Schools resort to humiliating pupils to get lunch bills paid
Posted Jul 25, 2017
A seventh grader in a Pennsylvania had her lunch tray tossed into the garbage because her family had an unpaid food bill from the previous year.
A child in Alabama had her arm stamped with “I Need Lunch Money.”
One cafeteria worker couldn’t abide by her school’s policy of stigmatizing children so she quit because she had been forced to take away a child’s lunch.
This are only a few of the many instances across that country where humiliation, embarrassment, stigmatizing and shaming children is used by schools to collect unpaid lunch bills.
There is even a term for it: “lunch shaming.”
The situation is so troubling that the Department of Agriculture has asked schools to rethink the policy. While it won’t outlaw the shaming, it is encouraging schools to rethink ways that delinquent parents will payup. http://www.cnbc.com/2017/07/05/us-schools-rethink-meal-debt-policies-tha...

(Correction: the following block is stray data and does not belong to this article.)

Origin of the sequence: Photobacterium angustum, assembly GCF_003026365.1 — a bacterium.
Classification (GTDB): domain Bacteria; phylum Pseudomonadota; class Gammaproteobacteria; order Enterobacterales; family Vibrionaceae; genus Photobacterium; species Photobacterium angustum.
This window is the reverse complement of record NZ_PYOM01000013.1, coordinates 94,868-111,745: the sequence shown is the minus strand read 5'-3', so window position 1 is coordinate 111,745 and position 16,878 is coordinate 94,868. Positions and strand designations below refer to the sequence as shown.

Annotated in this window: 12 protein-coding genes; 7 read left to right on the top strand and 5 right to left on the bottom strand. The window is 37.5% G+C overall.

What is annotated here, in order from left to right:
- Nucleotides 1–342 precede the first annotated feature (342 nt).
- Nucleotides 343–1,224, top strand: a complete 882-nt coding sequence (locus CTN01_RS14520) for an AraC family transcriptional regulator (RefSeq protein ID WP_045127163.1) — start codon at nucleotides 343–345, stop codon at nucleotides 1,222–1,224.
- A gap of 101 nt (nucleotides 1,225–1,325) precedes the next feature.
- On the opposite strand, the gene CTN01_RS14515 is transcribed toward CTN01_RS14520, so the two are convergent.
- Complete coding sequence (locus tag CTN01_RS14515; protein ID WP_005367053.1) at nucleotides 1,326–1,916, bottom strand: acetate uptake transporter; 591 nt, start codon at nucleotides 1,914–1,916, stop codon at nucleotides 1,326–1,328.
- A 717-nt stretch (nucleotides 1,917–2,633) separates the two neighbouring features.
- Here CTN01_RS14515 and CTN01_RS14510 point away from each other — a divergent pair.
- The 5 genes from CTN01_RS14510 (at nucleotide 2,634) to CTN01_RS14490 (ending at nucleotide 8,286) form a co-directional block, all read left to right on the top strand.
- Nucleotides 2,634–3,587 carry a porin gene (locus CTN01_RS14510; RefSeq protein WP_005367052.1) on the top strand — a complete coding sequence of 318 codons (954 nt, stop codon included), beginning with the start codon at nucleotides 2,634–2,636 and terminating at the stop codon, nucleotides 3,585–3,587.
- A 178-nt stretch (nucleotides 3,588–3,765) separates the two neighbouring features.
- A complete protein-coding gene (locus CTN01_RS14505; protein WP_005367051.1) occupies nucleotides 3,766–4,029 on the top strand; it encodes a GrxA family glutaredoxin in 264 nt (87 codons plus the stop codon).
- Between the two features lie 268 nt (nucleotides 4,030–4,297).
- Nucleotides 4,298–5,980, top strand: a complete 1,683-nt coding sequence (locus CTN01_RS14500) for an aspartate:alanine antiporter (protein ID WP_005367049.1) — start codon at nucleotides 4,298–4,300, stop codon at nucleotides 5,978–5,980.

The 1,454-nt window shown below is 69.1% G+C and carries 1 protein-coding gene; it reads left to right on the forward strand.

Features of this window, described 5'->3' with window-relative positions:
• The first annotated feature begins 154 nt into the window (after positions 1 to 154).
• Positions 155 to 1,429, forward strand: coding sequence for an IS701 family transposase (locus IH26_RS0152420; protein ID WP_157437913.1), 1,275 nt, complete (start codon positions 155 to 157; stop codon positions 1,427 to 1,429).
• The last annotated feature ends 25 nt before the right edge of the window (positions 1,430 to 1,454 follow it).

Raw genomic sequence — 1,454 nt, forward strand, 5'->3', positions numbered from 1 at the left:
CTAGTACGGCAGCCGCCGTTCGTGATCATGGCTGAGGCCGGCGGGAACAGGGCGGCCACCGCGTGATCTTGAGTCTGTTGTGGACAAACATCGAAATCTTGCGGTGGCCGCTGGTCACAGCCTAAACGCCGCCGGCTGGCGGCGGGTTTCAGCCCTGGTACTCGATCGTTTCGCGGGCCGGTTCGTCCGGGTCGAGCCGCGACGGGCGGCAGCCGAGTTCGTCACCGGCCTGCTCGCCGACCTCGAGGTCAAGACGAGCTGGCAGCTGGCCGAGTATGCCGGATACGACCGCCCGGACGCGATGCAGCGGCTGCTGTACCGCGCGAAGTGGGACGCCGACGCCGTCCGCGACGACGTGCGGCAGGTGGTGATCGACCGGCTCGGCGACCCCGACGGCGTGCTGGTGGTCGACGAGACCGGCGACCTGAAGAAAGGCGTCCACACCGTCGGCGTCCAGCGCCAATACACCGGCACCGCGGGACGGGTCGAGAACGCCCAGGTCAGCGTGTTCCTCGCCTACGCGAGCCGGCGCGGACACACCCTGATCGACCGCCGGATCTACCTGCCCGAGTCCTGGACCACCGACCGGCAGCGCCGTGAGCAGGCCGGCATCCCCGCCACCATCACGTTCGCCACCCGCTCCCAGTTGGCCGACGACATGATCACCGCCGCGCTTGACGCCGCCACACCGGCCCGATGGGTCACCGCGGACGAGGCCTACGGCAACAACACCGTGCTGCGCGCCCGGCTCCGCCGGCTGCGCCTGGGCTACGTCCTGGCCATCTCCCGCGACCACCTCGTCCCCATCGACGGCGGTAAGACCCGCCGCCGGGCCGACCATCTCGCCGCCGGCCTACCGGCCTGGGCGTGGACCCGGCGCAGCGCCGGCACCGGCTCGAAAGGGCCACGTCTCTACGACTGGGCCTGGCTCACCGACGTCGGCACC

Meanwhile, New Mexico has taken steps to put a stop to lunch shaming and other states are taking a hard look at the policy.
But why should children pay for meals at school? Much research shows that an inadequate diet takes a heavy toll on children’s ability to learn. You need books to learn, so schools provide texts for all children. In the same way, meals need to be given to all children regardless of economic status.
Does shaming, in fact, get parents to pay up? Seventy-five per cent of all school districts have some lunch debt. While shaming produces some results, the psychological toll it takes on students is of real concern. Adults learn how to deal with embarrassment. For children, it is more difficult to deal with. And at it most extreme, as Emile Durkheim, the founder of sociology pointed out nearly a century ago, feeling ashamed can cause suicidal behavior.
Another concern gets to a basic ethical concern: is it right to use a person in order to achieve an extrinsic goal? A child is stigmatized in order to get a parent to pay the debt that the child didn’t assume. This is a violation of the basic principles in ethics: never use a person as a means only. But that is exactly what lunch shaming is—schools treating children as a means while they should be educating them.
The policy is awful on so many levels it is a wonder it has taken this long for action to be taken to bring it to an end.